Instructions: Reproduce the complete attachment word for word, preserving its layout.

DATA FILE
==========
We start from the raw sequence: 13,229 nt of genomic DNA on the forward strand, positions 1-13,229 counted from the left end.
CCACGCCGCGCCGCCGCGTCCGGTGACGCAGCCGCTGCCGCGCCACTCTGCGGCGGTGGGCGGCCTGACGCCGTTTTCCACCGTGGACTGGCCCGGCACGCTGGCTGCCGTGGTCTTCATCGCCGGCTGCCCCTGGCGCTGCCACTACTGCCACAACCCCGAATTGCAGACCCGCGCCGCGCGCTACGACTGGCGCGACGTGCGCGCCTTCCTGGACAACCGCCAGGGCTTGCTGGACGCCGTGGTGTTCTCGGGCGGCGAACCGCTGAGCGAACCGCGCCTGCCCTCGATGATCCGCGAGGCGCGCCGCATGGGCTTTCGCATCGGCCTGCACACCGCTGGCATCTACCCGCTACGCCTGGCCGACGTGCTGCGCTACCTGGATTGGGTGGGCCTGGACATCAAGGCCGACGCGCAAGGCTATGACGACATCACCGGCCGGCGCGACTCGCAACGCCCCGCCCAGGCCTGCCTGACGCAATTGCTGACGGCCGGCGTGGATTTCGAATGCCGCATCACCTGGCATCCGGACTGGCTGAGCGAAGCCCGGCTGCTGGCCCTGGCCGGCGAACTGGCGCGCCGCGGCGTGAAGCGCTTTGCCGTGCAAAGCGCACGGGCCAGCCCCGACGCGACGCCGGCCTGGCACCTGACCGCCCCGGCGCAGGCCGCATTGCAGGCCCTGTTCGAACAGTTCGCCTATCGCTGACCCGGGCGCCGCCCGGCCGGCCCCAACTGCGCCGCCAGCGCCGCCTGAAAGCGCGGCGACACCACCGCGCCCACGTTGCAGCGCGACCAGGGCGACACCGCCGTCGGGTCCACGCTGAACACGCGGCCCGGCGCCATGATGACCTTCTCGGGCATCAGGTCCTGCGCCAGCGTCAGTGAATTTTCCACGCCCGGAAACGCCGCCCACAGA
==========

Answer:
We start from the raw sequence: 13,229 nt of genomic DNA on the forward strand, positions 1-13,229 counted from the left end.
CCACGCCGCGCCGCCGCGTCCGGTGACGCAGCCGCTGCCGCGCCACTCTGCGGCGGTGGGCGGCCTGACGCCGTTTTCCACCGTGGACTGGCCCGGCACGCTGGCTGCCGTGGTCTTCATCGCCGGCTGCCCCTGGCGCTGCCACTACTGCCACAACCCCGAATTGCAGACCCGCGCCGCGCGCTACGACTGGCGCGACGTGCGCGCCTTCCTGGACAACCGCCAGGGCTTGCTGGACGCCGTGGTGTTCTCGGGCGGCGAACCGCTGAGCGAACCGCGCCTGCCCTCGATGATCCGCGAGGCGCGCCGCATGGGCTTTCGCATCGGCCTGCACACCGCTGGCATCTACCCGCTACGCCTGGCCGACGTGCTGCGCTACCTGGATTGGGTGGGCCTGGACATCAAGGCCGACGCGCAAGGCTATGACGACATCACCGGCCGGCGCGACTCGCAACGCCCCGCCCAGGCCTGCCTGACGCAATTGCTGACGGCCGGCGTGGATTTCGAATGCCGCATCACCTGGCATCCGGACTGGCTGAGCGAAGCCCGGCTGCTGGCCCTGGCCGGCGAACTGGCGCGCCGCGGCGTGAAGCGCTTTGCCGTGCAAAGCGCACGGGCCAGCCCCGACGCGACGCCGGCCTGGCACCTGACCGCCCCGGCGCAGGCCGCATTGCAGGCCCTGTTCGAACAGTTCGCCTATCGCTGACCCGGGCGCCGCCCGGCCGGCCCCAACTGCGCCGCCAGCGCCGCCTGAAAGCGCGGCGACACCACCGCGCCCACGTTGCAGCGCGACCAGGGCGACACCGCCGTCGGGTCCACGCTGAACACGCGGCCCGGCGCCATGATGACCTTCTCGGGCATCAGGTCCTGCGCCAGCGTCAGTGAATTTTCCACGCCCGGAAACGCCGCCCACAGA